Inoyo Toro Foundation uplifts teachers

The Inoyo Toro Foundation’s (ITF”s) yearly ritual of honouring hard working Akwa Ibom teachers continued last November in Uyo, the state capital with a total of 15 teachers netting awards in five subject categories.

In the English Language category, Mrs. Patricia Cletus Effiong from Presbyterian Senior Science School, Ididep clinched the first position. There were no winners for the second and third positions.

In mathematics, Regina John Udo and Philomena Etiusen Akpna (both from State College, Ikot Ekpene) secured the first and third positions respectively, while Bassey Nyong Bassey (Odoto Ikono Secondary school, Mbiabong Ikot Udofia) came second.

In the Biology category, Eno Ernest Okokon (Mary Hanney Secondary school), Noah Cyril Noah (Ikot Eba, Etinan) and Glory Okon Abia (Community Secondary school, Eyoabasi, Oron), came first, second and third respectively.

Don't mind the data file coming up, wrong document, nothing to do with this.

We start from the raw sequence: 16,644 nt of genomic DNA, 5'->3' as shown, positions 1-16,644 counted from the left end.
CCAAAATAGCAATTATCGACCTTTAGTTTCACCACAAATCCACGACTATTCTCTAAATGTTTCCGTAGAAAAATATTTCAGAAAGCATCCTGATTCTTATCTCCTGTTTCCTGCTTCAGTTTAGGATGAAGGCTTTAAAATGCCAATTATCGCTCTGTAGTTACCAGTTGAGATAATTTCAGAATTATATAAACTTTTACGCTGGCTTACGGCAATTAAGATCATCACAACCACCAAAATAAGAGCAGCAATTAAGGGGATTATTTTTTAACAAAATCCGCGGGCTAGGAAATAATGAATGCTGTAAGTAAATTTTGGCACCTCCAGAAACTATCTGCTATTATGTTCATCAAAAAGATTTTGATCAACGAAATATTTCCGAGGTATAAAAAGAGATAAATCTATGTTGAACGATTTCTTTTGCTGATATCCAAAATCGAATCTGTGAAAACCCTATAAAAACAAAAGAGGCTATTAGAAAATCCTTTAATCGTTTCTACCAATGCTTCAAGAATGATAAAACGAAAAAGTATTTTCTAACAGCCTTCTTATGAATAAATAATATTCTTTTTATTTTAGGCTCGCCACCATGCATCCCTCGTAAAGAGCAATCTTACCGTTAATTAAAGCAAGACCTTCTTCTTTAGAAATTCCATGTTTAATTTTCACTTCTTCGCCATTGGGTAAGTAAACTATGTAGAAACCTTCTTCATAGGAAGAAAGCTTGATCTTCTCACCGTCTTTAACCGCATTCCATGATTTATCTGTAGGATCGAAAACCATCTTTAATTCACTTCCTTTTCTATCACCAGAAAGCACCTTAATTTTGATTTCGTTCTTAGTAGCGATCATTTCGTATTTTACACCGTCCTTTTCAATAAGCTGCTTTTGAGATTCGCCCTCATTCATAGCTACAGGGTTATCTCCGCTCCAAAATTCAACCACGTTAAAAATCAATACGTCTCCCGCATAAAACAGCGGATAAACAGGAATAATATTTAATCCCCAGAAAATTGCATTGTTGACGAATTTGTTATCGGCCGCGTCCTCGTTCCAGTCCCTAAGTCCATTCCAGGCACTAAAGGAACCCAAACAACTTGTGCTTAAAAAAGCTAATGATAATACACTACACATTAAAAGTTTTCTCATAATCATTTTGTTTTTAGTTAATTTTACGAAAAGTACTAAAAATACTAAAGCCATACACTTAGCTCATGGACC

Ufon Dick Urom (Nothern Annang Secondary Commercial School, Utu, Etim Ekpo), Mfon David Umoh (Government Comprehensive Secondary school, Amadaka Eastern Obolo) and Emem Udo Ubom (Ediene Community Secondary school, Ikot Ayan Ikono) got the first, second and third positions respectively in Physics.

The Chemistry category winners include: Okon Sunday Bassey (Methodist Senior Science College, Oron) first; Enoch Harry Esong (Community Secondary School. Mbiakot) second and Wilson Bassey Peter (Odoro Ikono Secondary school, Mbiabond Ikot Udofia) third.

For the maiden Fine Art category, Mfon Okon Essien (State College, Ikot Ekpene), Joseph William Udoka (Ikot Ekpene) and Affiong Victor Bassey (CCC Afaha Oku, Uyo) clinched the first, second and third positions respectively.